Kumu, Weavr, Sticky Studio…
The Kumu platform has emerged as a wonderful network/node-based visualization tool. They recently introduced sticky.studio to build system maps collaboratively using the ubiquitous “sticky note” made famous by [insert design thinking methodologist here].
We put together a Kumu map of our Coalition for Change network at Elon University. While the initiative itself fell victim to the 2020-21 academic year’s focus on teaching, the map persists. My hope is that someone will pick this up and run with it. Will it be you, Center for Design Thinking?
Inspired by Cory Doctorow…
I have always enjoyed blogging, or at least thinking about blogging. I’m not a prolific writer, but in the spirit of change, I am planning to bring my writing into more public spaces. Cory Doctorow has been blogging for nearly two decades and shared a recent post about how his blogging—contrary to expectations—has increased his productivity. The blog, he argues, is a place where an ongoing dialogue can be established between himself and an interested public. The blog is for him; the sharing is what helps to build momentum and keep things in one place. His is at pluralistic.net.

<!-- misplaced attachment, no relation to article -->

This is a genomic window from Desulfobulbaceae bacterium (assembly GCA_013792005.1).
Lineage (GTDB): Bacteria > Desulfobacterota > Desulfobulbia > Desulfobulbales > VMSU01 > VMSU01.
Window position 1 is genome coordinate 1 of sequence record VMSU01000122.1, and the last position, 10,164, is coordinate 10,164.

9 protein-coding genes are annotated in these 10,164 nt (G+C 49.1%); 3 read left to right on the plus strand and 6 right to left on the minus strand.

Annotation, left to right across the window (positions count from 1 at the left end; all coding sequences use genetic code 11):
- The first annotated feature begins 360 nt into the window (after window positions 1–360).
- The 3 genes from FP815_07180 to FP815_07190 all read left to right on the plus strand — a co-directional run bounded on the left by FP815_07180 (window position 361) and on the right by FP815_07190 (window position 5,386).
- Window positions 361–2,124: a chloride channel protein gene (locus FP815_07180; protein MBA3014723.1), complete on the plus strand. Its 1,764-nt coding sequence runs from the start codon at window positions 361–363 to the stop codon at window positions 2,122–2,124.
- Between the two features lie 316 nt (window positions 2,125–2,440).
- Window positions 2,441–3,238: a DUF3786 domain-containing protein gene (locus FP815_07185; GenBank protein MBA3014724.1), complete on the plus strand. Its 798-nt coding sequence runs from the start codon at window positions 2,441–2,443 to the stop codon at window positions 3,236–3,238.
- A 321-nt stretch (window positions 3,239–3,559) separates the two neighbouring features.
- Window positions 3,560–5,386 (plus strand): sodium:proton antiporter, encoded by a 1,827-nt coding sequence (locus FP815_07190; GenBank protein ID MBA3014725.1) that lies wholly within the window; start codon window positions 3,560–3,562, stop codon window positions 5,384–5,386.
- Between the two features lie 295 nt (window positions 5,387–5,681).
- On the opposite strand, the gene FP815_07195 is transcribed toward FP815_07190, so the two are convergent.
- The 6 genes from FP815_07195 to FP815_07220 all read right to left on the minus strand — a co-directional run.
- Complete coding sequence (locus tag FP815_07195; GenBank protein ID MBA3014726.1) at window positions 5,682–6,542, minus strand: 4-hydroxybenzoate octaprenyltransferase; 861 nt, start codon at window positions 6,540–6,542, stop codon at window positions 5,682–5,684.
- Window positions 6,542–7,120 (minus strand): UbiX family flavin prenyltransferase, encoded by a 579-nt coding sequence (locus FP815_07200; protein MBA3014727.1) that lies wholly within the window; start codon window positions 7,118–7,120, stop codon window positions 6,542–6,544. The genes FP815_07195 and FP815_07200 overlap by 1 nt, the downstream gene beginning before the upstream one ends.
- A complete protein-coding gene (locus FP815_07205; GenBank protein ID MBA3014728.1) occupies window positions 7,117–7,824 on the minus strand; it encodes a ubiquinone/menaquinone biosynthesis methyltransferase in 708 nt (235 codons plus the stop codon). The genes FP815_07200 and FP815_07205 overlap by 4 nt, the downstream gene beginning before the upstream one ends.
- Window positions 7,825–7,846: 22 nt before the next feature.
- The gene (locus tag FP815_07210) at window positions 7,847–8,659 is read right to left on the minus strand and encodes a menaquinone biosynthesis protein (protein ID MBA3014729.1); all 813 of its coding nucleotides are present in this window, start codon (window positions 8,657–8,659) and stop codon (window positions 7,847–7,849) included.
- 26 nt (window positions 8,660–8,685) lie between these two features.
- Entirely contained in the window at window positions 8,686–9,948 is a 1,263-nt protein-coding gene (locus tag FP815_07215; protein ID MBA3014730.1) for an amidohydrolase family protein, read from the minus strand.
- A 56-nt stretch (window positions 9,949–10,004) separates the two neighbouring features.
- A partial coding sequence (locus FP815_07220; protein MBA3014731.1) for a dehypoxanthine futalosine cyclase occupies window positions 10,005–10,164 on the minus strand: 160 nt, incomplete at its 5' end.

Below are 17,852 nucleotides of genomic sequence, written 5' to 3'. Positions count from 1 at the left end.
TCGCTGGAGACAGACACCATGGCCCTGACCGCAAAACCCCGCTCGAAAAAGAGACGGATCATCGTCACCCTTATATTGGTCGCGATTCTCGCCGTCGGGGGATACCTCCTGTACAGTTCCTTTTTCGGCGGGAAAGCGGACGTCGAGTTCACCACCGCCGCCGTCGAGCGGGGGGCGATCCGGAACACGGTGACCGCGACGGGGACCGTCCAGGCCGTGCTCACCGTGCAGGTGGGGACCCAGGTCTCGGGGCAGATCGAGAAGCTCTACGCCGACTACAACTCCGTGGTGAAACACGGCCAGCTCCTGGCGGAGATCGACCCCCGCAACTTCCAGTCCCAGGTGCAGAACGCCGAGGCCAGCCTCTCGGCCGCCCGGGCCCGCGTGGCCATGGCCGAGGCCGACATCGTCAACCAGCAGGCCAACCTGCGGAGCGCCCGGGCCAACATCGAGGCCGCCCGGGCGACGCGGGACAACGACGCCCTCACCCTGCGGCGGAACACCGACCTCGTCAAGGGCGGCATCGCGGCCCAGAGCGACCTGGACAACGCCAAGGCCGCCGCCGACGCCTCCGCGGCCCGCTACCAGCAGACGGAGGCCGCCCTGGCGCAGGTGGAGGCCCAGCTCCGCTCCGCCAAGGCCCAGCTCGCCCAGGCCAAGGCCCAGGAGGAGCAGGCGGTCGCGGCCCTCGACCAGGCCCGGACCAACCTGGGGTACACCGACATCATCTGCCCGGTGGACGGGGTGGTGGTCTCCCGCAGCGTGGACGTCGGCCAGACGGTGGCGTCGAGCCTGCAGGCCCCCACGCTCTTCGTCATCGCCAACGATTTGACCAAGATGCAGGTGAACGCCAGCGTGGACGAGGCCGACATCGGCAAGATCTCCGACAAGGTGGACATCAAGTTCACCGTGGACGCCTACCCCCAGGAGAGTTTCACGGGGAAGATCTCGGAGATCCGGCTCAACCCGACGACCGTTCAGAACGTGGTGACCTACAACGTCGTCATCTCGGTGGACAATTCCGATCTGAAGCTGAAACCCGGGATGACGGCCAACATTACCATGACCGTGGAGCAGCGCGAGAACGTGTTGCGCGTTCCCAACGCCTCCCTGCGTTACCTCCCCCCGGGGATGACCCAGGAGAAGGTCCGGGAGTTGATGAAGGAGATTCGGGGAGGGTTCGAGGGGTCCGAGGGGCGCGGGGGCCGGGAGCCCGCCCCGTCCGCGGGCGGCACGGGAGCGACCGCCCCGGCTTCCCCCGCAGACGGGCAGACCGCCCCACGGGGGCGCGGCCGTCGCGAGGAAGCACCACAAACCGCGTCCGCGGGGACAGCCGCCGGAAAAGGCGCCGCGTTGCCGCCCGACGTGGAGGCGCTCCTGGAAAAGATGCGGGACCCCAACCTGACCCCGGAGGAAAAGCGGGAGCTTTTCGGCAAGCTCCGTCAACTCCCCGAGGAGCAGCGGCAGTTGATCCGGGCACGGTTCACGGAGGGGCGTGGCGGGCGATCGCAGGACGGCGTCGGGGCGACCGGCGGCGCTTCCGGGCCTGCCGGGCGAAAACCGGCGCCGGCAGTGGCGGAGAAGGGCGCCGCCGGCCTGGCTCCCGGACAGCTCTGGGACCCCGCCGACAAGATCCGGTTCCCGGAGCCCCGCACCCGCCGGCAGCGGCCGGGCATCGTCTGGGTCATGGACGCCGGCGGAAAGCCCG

The blog post becomes the diary entry, the scrapbook, the “commonplace book” as he says in his inspiring post on The Memex Method (alive at Medium). Collecting things has never been my forte, but I do love a good organizational schema. Blogging is a very Web 2.0 thing which has lost its value, and it’s time for a resurrection if not a revolution in blogging.
So, thanks, Cory, for being inspirational. You found someone in your audience who wants to read what you’re collecting.
As another inspirational blogger—Austin Kleon—might say, “Keep going.”